DATAMATH CALCULATOR MUSEUM
Texas Instruments DataMan
|Date of introduction:||June 5, 1977||Display technology:||Flourescent|
|New price:||$24.95||Display size:||8|
|Size:|| 5.8" x 3.5" x 1.2"
148 x 88 x 30 mm3
|Weight:||4.8 ounces, 136 grams||Serial No:|
|Batteries:||9V||Date of manufacture:||wk 30 year 1980|
|AC-Adapter:||Origin of manufacture:||Italy (RCI)|
|Program steps:||Courtesy of:||Joerg Woerner|
(US: 7.8M Bytes)
(US: 14.5M Bytes)
Remember Star Wars and you know the influence of this exciting learning aid. It follows the tradition of the Little Professor but is intended for youngsters above seven years instead five years. The DataMan is preprogrammed to teach the basic four mathematic functions through different games:
• Answer checker
• Missing number
• Electro Flash
• Wipe Out
• Number Guesser
• Force Out
Dismantling this Math Marvel manufactured in
July 1980 by Texas
Instruments in their Rieti, Italy facility reveals a very clean design based
on a A similar product was later introduced with the Math
single-sided printed circuit board (PCB) and powered by a 9V alkaline battery.
The electronics is centered around a TMC1982 circuit, a member of the TMC1980 single-chip calculator family closely related to the TMC0980 introduced in 1976 with the TI-30. Both designs are based on the TMS1000 Microcomputer series with an increased memory capacity of 18,432 Bits Read-Only Memory (ROM, 2k*9 Bits) and 576 Bits Random-Access Memory (RAM, 9 Registers * 16 digits). Main differences between the TMC0980 and TMC1980 are the display drivers - while the former supports LED displays, adds the latter high-voltage drivers for Vacuum Fluorescent Displays (VFD). In addition includes the TMC1980 both an integrated charge pump driver to generate the high voltage (around -22V) for the Anodes and Grids of the VF-Display and integrated drivers for the Filament (heater) allowing for reasonable manufacturing costs.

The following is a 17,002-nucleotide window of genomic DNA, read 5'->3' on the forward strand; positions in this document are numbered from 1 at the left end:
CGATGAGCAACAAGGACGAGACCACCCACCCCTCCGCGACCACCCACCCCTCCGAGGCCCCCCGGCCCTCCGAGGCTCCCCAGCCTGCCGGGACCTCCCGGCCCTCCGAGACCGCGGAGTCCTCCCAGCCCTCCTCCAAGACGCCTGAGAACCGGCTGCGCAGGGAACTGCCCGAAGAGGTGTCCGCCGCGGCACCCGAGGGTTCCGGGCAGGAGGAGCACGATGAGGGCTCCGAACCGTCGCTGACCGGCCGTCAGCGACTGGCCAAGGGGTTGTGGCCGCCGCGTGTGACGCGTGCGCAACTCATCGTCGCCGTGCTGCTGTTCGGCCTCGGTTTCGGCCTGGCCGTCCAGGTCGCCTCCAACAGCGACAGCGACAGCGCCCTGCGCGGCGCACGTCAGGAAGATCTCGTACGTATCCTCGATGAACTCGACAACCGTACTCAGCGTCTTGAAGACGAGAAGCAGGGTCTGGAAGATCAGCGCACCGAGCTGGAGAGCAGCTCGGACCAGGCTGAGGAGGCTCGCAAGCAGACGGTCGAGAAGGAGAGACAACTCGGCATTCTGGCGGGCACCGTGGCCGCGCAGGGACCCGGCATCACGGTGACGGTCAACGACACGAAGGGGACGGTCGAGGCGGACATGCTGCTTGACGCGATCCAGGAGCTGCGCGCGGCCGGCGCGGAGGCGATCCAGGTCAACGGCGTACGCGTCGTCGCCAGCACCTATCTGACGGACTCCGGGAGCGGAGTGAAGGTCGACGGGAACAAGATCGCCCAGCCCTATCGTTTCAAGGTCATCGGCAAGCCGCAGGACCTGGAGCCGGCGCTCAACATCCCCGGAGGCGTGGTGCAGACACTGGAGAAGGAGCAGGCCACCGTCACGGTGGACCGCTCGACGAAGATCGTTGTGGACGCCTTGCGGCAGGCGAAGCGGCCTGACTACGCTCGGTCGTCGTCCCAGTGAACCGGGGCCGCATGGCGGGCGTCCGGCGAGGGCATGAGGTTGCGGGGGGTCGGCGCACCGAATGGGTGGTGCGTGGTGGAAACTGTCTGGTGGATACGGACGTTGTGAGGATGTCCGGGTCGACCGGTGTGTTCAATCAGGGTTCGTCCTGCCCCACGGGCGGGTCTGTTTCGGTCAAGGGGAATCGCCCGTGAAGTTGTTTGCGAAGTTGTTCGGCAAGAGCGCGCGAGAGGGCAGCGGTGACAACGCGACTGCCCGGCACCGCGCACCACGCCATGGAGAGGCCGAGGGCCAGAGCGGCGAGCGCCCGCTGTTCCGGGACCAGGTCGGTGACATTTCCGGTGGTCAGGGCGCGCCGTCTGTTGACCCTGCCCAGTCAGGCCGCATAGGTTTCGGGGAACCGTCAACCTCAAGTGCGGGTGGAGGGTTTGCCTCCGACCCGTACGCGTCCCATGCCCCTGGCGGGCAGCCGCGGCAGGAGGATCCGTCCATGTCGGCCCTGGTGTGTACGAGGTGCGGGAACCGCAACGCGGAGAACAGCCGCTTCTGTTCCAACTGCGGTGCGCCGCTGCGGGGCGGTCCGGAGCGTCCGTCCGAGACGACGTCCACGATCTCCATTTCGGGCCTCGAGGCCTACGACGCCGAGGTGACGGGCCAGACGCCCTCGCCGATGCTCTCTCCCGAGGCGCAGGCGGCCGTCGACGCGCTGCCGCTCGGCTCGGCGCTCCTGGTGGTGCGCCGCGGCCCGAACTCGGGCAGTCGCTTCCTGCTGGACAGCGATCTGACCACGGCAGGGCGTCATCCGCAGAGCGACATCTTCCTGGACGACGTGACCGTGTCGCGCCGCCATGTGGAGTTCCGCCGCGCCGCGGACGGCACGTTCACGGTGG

Other members of the TMC1980 family include the TMC1981 used with the TI-1680, TMC1983 used with the TI-45 scientific calculator introduced in 1978, TMC1984 found in the Spelling B and TMC1986.
A similar product was later introduced with the Math Marvel game.
If you have additions to the above article please email: firstname.lastname@example.org.
© Joerg Woerner, December 5, 2001. No reprints without written permission.